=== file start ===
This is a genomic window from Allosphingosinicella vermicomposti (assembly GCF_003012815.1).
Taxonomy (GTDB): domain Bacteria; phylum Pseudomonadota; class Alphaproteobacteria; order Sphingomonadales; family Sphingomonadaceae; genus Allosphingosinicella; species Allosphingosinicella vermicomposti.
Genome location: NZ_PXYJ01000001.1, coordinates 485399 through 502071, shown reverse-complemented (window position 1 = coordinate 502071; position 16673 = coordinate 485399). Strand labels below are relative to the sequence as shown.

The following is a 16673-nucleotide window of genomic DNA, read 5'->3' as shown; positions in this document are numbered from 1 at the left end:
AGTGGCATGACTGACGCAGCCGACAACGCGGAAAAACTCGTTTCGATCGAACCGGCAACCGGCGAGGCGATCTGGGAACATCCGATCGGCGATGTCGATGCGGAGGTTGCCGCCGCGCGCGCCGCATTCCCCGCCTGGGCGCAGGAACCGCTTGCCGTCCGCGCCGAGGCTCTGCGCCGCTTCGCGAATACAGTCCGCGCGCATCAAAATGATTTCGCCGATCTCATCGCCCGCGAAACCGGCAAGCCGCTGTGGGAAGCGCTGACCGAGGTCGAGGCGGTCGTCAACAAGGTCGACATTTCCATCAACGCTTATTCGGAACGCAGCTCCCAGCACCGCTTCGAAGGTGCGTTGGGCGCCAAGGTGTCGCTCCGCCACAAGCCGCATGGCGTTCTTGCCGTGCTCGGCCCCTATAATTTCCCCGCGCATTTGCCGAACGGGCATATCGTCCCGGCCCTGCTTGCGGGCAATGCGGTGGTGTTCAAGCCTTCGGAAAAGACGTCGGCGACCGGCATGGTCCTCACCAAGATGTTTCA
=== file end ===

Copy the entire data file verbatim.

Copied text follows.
This is a genomic window from Allosphingosinicella vermicomposti (assembly GCF_003012815.1).
Taxonomy (GTDB): domain Bacteria; phylum Pseudomonadota; class Alphaproteobacteria; order Sphingomonadales; family Sphingomonadaceae; genus Allosphingosinicella; species Allosphingosinicella vermicomposti.
Genome location: NZ_PXYJ01000001.1, coordinates 485399 through 502071, shown reverse-complemented (window position 1 = coordinate 502071; position 16673 = coordinate 485399). Strand labels below are relative to the sequence as shown.

The following is a 16673-nucleotide window of genomic DNA, read 5'->3' as shown; positions in this document are numbered from 1 at the left end:
AGTGGCATGACTGACGCAGCCGACAACGCGGAAAAACTCGTTTCGATCGAACCGGCAACCGGCGAGGCGATCTGGGAACATCCGATCGGCGATGTCGATGCGGAGGTTGCCGCCGCGCGCGCCGCATTCCCCGCCTGGGCGCAGGAACCGCTTGCCGTCCGCGCCGAGGCTCTGCGCCGCTTCGCGAATACAGTCCGCGCGCATCAAAATGATTTCGCCGATCTCATCGCCCGCGAAACCGGCAAGCCGCTGTGGGAAGCGCTGACCGAGGTCGAGGCGGTCGTCAACAAGGTCGACATTTCCATCAACGCTTATTCGGAACGCAGCTCCCAGCACCGCTTCGAAGGTGCGTTGGGCGCCAAGGTGTCGCTCCGCCACAAGCCGCATGGCGTTCTTGCCGTGCTCGGCCCCTATAATTTCCCCGCGCATTTGCCGAACGGGCATATCGTCCCGGCCCTGCTTGCGGGCAATGCGGTGGTGTTCAAGCCTTCGGAAAAGACGTCGGCGACCGGCATGGTCCTCACCAAGATGTTTCA